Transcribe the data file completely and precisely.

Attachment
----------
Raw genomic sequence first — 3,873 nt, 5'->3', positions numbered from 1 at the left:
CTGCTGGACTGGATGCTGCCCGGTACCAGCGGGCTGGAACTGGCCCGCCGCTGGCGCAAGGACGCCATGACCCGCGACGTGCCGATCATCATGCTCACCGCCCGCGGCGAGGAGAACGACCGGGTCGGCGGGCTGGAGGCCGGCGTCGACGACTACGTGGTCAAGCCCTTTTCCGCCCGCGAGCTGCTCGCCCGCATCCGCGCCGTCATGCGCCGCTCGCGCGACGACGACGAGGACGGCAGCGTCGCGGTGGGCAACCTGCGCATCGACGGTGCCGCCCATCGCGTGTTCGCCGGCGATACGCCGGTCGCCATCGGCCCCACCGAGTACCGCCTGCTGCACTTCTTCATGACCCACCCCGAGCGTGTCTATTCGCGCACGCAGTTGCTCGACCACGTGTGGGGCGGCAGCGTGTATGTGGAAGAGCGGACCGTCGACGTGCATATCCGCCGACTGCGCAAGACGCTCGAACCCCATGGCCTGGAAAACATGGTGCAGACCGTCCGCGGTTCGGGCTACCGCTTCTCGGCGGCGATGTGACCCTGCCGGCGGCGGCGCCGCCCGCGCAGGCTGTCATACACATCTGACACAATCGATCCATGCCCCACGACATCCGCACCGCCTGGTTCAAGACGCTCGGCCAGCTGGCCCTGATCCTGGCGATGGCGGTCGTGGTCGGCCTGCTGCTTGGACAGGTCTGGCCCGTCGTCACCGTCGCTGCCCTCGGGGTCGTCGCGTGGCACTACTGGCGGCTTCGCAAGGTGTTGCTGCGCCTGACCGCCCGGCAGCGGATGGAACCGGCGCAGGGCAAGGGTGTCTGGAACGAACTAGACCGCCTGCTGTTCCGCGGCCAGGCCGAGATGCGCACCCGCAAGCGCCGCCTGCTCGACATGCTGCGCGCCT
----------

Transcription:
Raw genomic sequence first — 3,873 nt, 5'->3', positions numbered from 1 at the left:
CTGCTGGACTGGATGCTGCCCGGTACCAGCGGGCTGGAACTGGCCCGCCGCTGGCGCAAGGACGCCATGACCCGCGACGTGCCGATCATCATGCTCACCGCCCGCGGCGAGGAGAACGACCGGGTCGGCGGGCTGGAGGCCGGCGTCGACGACTACGTGGTCAAGCCCTTTTCCGCCCGCGAGCTGCTCGCCCGCATCCGCGCCGTCATGCGCCGCTCGCGCGACGACGACGAGGACGGCAGCGTCGCGGTGGGCAACCTGCGCATCGACGGTGCCGCCCATCGCGTGTTCGCCGGCGATACGCCGGTCGCCATCGGCCCCACCGAGTACCGCCTGCTGCACTTCTTCATGACCCACCCCGAGCGTGTCTATTCGCGCACGCAGTTGCTCGACCACGTGTGGGGCGGCAGCGTGTATGTGGAAGAGCGGACCGTCGACGTGCATATCCGCCGACTGCGCAAGACGCTCGAACCCCATGGCCTGGAAAACATGGTGCAGACCGTCCGCGGTTCGGGCTACCGCTTCTCGGCGGCGATGTGACCCTGCCGGCGGCGGCGCCGCCCGCGCAGGCTGTCATACACATCTGACACAATCGATCCATGCCCCACGACATCCGCACCGCCTGGTTCAAGACGCTCGGCCAGCTGGCCCTGATCCTGGCGATGGCGGTCGTGGTCGGCCTGCTGCTTGGACAGGTCTGGCCCGTCGTCACCGTCGCTGCCCTCGGGGTCGTCGCGTGGCACTACTGGCGGCTTCGCAAGGTGTTGCTGCGCCTGACCGCCCGGCAGCGGATGGAACCGGCGCAGGGCAAGGGTGTCTGGAACGAACTAGACCGCCTGCTGTTCCGCGGCCAGGCCGAGATGCGCACCCGCAAGCGCCGCCTGCTCGACATGCTGCGCGCCT